I Don’t Believe In That God Either
by Rabbi Efrem Goldberg
Last month marked thirty years since the tragic explosion of the Space Shuttle Challenger. Seven crew members died after the shuttle broke apart 73 seconds after takeoff. As I’m sure is the case with many of you, I vividly remember exactly where I was when this catastrophic event occurred. Along with many American children, my middle school class was listening to a live broadcast of the launch over the class speaker because Christa McAullife, an “ordinary” teacher from New Hampshire was on the shuttle as the first person chosen to participate in NASA’s Teacher in Space Project.
Even as children, when the Challenger exploded we understood that something historically tragic had occurred. We were stunned and searching for a way to understand what we had just heard. Our poor teacher was thrust into an incredibly difficult position with no preparation time or ability to craft a nuanced, sensitive, and meaningful lesson plan.
His words that day were forever seared in my memory because of how much they disturbed me, even at that young age. Without having the chance to process what had just transpired, he turned to us, his students and explained that he thought the Challenger had exploded because man was getting too brazen and encroaching on God’s territory in the heavens. God had struck down the Challenger, he said, because we had violated the boundaries that separate us from Him.
In the town of Berditchev, there was a proud, self-proclaimed atheist who shared with anyone who would listen his problems with a cruel, uncaring God. The great Chassidic Master Rebbe Levi Yitzchak approached him. After the atheist vociferously explained why he doesn’t believe in God, Reb Levi Yitzchak turned to him and said, “You know, the God you don’t believe in, I don’t believe in him either.”
When I heard my teacher describe with full confidence why God blew up the Challenger, I didn’t yet know the story of Reb Levi Yitzchak, but I did intuitively know that I didn’t believe in the God my teacher was describing. Would God really kill seven innocent people in such horrific fashion because they were involved in space exploration? That made no sense to me and I wanted no part of such a God. Looking back, I am tremendously grateful that I didn’t accept his reason and rejected his acting as God’s spokesperson. I rejected it, but it confused me and upset me to the extent that I remember it until this day, thirty years later.
My middle school teacher didn’t have time to formulate his reaction, but sadly, there are rabbis and teachers still today who, with plenty of time and space to prepare, are still presenting themselves as God’s spokespeople, communicating with full confidence the reasons and causes for the world’s catastrophes, natural disasters, and human suffering. One popular outreach rabbi has explicitly claimed in his online classes to know why certain people were killed in the Holocaust and that “blind children are being punished for watching pornography in previous lives” and that “cancer is caused by sin in this life” and “Down syndrome and autism are a result of a sin in a previous life.”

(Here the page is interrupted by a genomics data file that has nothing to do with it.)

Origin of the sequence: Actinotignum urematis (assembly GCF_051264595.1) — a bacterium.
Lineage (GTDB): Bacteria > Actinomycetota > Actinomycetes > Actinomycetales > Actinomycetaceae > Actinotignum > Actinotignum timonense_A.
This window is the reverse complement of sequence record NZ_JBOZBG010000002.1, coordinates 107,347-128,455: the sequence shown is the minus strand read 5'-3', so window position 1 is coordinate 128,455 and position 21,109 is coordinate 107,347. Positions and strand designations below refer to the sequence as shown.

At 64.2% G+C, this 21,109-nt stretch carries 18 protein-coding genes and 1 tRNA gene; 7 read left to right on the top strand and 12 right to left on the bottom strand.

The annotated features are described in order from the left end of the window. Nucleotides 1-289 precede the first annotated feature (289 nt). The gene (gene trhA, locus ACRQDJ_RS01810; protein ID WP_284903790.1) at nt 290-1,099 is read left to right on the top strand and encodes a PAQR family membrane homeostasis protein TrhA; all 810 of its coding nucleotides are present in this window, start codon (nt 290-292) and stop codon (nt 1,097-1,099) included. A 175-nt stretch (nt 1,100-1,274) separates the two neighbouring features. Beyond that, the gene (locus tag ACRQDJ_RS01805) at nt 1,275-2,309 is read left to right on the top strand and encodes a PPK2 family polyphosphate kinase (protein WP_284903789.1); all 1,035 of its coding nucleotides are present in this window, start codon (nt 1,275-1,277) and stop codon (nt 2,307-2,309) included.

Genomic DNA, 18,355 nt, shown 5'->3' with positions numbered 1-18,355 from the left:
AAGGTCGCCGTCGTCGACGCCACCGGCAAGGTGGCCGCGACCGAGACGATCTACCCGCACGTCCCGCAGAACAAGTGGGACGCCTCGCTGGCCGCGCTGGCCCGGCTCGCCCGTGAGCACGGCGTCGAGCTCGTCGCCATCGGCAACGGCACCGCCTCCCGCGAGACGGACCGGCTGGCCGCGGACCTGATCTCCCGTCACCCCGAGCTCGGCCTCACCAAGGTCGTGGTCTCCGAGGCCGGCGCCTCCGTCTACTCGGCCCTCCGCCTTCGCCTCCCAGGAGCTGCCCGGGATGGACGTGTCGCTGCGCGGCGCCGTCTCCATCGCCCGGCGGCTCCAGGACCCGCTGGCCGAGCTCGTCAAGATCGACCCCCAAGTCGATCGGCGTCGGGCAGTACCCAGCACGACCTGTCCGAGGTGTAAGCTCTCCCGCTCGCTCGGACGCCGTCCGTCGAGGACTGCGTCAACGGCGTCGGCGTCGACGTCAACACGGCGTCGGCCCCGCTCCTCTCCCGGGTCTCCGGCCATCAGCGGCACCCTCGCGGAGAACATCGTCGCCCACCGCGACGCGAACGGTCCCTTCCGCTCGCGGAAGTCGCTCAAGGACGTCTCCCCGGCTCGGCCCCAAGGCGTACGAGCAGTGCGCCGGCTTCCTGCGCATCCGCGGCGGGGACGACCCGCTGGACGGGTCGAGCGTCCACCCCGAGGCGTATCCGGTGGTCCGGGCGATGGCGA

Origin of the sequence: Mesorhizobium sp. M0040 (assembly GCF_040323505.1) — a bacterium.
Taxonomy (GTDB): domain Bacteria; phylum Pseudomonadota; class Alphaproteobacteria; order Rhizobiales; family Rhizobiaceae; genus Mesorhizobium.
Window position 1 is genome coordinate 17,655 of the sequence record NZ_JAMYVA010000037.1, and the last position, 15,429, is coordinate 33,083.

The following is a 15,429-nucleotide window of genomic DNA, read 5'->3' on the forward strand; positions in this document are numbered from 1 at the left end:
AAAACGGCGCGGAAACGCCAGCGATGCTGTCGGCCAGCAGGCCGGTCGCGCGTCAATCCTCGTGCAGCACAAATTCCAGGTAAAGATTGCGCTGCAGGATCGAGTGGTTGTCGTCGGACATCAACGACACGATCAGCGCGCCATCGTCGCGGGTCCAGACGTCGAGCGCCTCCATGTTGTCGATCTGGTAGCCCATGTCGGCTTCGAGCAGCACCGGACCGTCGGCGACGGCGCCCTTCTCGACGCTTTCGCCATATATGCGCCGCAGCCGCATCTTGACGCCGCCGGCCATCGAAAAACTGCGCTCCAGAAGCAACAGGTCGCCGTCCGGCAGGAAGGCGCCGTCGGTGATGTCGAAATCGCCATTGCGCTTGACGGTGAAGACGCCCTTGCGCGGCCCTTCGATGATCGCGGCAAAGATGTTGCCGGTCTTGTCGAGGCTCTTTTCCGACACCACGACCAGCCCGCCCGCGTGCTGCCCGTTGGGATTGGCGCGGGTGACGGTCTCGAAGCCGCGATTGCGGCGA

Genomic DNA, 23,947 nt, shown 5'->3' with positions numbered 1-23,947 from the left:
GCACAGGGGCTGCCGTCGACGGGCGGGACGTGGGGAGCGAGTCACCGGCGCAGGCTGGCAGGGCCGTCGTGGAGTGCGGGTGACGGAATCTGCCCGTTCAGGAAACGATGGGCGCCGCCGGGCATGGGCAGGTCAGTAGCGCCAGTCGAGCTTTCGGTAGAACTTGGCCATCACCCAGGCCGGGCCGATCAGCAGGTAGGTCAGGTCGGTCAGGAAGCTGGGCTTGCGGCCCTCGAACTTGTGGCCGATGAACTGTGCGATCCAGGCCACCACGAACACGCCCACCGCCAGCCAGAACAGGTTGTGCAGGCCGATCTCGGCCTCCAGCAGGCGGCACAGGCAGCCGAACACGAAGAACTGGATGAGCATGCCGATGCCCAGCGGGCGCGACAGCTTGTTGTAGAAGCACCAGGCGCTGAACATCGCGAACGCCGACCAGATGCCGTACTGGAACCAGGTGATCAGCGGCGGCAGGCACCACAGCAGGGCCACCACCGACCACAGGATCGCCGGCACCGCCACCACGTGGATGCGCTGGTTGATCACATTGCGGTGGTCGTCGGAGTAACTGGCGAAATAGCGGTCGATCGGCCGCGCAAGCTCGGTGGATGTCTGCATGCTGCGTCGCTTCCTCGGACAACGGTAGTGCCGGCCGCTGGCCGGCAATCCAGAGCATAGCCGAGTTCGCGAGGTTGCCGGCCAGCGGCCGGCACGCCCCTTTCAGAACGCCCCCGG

His loyal followers point to his success in attracting students and cite his influence and impact on thousands of people as justification for his method. However, the Torah never measured truth and authenticity by popularity. By that measure, we should have folded to other religions and ways of life long ago.
In next week’s parsha, Moshe pleads to Hashem – hodi’eini na es derachecha, make Your ways known to me so that I know You, so that I may find favor in Your eyes.” Moshe continues, “har’eini na es kevodecha – “Show me now Your glory.” What was Moshe requesting? What was it that he wanted to know?
Even more mysterious is Hashem’s response. “You cannot see my face, for no human can see my face and live… you will see My back, but My face may not be seen.” What is Hashem responding to Moshe?
The Talmud (Berachos 7a) explains that Moshe was requesting from God a window into understanding the meaning and order of the universe. Moshe sought insight into how God runs the world and an understanding of His system of justice. In essence, by asking to see God’s face, Moshe is saying, “God, let me see what you see.” Show me Your perspective of the world and Your system for what happens.
Hashem responds, “Moshe, I cannot show you My face, you cannot see through My eyes, because you are human and you are finite. By definition you are incapable of fully comprehending My system of justice and of appreciating the ultimate meaning and order of the universe. However, you can see the back of My head. Once the event or experience is over, there will come a time, whether in this world or the next, that you will see retroactively why events unfolded the way they did and why ultimately there is meaning and order to everything.”
While this dialogue in particular and the question of why bad things happen to good people requires greater elucidation, one thing is clear from this conversation. We are not empowered or entitled to claim to understand how Hashem runs His world. Indeed, to assert that you know with confidence Hashem’s ways and that you have access to His thinking is an act of heresy.